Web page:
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San Diego Mayor's Race: An Endorsement And New Poll

September 26, 2012 1:15 p.m.


GUESTS:

Carl Luna, political science professor, Mesa College

Katie Orr, KPBS Metro reporter

Related Story: San Diego Mayor's Race Sees A Mayor Endorsement And New Poll

Transcript:

This is a rush transcript created by a contractor for KPBS to improve accessibility for the deaf and hard-of-hearing. Please refer to the media file as the formal record of this interview. Opinions expressed by guests during interviews reflect the guest’s individual views and do not necessarily represent those of KPBS staff, members or its sponsors.

Our top story on Midday Edition is Tuesday's endorsement and the new poll out in the San Diego mayor's race. Despite public disagreements with City Councilman Carl DeMaio, Jerry Sanders has announced his support for candidate DeMaio. A new poll out yesterday shows a widening lead for candidate Bob Filner over DeMaio. We'll talk about those events and the possibility of connections between the two, with my guests, KPBS metro reporter, Katie Orr. Welcome.

ORR: Thanks Maureen.

CAVANAUGH: And Carl Luna, welcome to the show.

LUNA: Nice to be here.

CAVANAUGH: Now, Katie, tell us about the news conference called by mayor Sanders to announce his dormant. What were the reasons he gave for supporting DeMaio for mayor?
ORR: Well, I think your description of Sanders and DeMaio being frienemies is spot on. That's the perfect word for it because they really are. The relationship between these two men has not always been great. And Sanders acknowledged as much at this news conference yesterday saying that they haven't always agreed on things, they're not good friends. And he said though in the end he thinks that DeMaio is the man that shares his vision, Sanders' vision, for the city and would thus position San Diego to keep going financially in the next eight years and keep getting stronger.

CAVANAUGH: Didn't he also say that he was originally not going to endorse a candidate?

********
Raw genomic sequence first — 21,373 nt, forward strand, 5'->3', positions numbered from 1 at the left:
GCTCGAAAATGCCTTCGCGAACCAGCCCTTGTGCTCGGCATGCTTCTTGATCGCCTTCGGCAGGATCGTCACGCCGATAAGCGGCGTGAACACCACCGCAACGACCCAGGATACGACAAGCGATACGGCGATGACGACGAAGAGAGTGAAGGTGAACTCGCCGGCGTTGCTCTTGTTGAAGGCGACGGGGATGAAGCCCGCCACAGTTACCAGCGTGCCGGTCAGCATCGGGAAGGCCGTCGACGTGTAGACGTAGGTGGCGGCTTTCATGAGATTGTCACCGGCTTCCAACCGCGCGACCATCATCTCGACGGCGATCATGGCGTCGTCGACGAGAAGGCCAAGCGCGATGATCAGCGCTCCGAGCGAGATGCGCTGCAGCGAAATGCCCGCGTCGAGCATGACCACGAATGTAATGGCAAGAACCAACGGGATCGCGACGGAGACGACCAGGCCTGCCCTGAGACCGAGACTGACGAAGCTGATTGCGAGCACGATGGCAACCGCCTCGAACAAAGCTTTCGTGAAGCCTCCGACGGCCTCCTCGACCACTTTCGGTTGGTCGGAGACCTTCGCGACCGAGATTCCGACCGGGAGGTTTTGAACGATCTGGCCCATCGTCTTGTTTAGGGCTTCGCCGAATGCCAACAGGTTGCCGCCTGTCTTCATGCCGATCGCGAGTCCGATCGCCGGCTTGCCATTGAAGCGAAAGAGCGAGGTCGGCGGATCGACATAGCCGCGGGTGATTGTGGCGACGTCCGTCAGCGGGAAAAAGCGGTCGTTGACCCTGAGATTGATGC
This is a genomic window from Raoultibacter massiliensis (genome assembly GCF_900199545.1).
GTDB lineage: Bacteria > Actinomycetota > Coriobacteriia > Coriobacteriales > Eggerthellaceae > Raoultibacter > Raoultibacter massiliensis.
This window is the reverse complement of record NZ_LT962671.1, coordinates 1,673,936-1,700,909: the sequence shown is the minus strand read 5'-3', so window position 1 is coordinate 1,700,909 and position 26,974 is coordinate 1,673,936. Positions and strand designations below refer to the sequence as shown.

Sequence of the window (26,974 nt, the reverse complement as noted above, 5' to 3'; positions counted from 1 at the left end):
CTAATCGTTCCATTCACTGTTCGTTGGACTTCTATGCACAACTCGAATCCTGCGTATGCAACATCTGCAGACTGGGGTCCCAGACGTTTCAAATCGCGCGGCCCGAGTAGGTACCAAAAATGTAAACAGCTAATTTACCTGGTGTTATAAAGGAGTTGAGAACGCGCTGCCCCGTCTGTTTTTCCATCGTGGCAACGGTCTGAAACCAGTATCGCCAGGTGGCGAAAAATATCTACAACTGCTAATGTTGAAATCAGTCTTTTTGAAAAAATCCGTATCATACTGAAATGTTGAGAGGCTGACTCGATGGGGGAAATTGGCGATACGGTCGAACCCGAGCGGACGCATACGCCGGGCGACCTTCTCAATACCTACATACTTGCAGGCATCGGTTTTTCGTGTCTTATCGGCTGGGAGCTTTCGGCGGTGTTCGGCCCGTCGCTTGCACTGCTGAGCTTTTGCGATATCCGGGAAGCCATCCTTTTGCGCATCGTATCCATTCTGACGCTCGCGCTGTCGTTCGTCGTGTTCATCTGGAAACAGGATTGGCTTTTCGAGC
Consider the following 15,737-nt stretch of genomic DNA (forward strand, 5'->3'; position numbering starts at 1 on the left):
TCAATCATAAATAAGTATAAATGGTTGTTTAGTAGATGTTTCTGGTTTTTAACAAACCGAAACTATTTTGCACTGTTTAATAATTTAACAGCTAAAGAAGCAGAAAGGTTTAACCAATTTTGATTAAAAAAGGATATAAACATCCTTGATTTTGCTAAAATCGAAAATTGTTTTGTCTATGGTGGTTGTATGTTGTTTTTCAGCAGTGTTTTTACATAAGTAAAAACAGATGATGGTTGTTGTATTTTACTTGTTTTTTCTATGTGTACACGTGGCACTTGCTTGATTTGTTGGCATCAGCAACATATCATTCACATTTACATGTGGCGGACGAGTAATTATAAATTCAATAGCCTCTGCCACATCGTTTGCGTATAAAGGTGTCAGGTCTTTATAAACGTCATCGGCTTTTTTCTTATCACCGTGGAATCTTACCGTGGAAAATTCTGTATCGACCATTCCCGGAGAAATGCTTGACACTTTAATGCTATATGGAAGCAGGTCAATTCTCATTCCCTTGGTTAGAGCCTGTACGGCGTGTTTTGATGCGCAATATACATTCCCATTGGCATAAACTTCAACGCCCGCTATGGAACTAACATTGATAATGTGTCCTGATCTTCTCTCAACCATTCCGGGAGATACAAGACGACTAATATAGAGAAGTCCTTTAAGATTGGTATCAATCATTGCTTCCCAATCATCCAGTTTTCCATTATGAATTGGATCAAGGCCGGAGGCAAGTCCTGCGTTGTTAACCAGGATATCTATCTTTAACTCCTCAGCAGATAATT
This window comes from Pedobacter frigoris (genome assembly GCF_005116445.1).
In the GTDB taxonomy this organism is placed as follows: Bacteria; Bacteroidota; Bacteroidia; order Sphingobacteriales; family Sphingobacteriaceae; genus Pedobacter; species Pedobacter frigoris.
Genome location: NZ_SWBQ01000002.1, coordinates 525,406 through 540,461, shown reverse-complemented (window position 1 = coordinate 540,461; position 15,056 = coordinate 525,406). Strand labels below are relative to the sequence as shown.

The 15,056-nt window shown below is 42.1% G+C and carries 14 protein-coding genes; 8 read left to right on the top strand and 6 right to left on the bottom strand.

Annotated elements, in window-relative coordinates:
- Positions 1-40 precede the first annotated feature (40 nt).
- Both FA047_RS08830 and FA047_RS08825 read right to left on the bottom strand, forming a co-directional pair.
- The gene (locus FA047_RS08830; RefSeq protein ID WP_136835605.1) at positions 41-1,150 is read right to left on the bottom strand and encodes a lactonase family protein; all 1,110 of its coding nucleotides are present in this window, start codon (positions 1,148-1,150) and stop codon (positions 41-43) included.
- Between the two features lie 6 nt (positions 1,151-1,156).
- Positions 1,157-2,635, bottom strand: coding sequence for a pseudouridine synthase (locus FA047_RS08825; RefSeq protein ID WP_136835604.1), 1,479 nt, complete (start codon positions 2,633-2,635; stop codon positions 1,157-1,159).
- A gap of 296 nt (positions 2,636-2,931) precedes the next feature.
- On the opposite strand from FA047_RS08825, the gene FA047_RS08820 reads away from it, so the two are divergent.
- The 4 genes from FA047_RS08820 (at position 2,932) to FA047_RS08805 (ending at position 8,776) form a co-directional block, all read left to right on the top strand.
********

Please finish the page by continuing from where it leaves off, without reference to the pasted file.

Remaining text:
ORR: Well, he never said he said he was not sure. He endorsed district attorney Bonnie Dumanis in the primary. And she did not she finished fourth. A reporter yesterday asked him whether or not he was going to be more active in Carl DeMaio's campaign, the implication being that Sanders was not in Dumanis's primary campaign. He said he felt he was very active in Dumanis's campaign, and once he supports a candidate, he's there for them all the way. So we should maybe expect to see more of Sanders as the election drawings closer. But he had said there was a possibility he wasn't going to endorse anyone in the general election. But he said all the years he's worked at the city, he's been the police chief, the mayor, decades of experience in San Diego. And his love for the city prompted him to get into the race, he said. That it didn't allow him to just sit back and watch, which he says would have been the easier course of action for him.

CAVANAUGH: Now, Carl Luna, the track record between mayor Sanders and councilman DeMaio, this has been characterized by some as a surprising endorsement.

LUNA: I was surprised by it. I thought particularly after the Tampa commercial the mayor did dealing with including gay and lesbian in the Republican coalition, she was beginning to make that transition to senior statesman above the fray, but what apparently has happened is his supporters, the close personal confidante, the power structure of the city, a lot of them dated Fletcher or Dumanis, but they're going to end up marrying Carl DeMaio, and the mayor felt the need to support them and endorse Carl.

CAVANAUGH: Some of the surprise element was in the fact that you were alluding that that it's been a rocky road between the mayor and DeMaio. We have a clip from last May when Sanders criticized DeMaio for taking credit for the city's fiscal reforms.

NEW SPEAKER: He probably takes credit for my weight loss, for the weeds I pulled in the backyard last week. It's all bull****.

ORR: That was last May in the budget process. And DeMaio voted against the mayor's project because he believed it made the city's budget balance forward several years, Carl DeMaio disputed that. And yesterday at the press conference, he was pressed by reporters saying you have said that the mayor's budget is basically a lie, you know. He says it's balanced, you say it's not. Do you take back your no-votes, and he said no, I don't. So it's an interesting dance because Jerry Sanders is very well liked across party lines in San Diego. He's embraced by many people in the community. So his endorsement is something that was really coveted by both candidates. So you could tell yesterday that DeMaio was tremendously pleased to be getting this endorsement. He stood behind Jerry Sanders, and I think the correct word is beaming. He was beaming to get this endorsement. It could go a long way to broaden his appeal to moderate voters.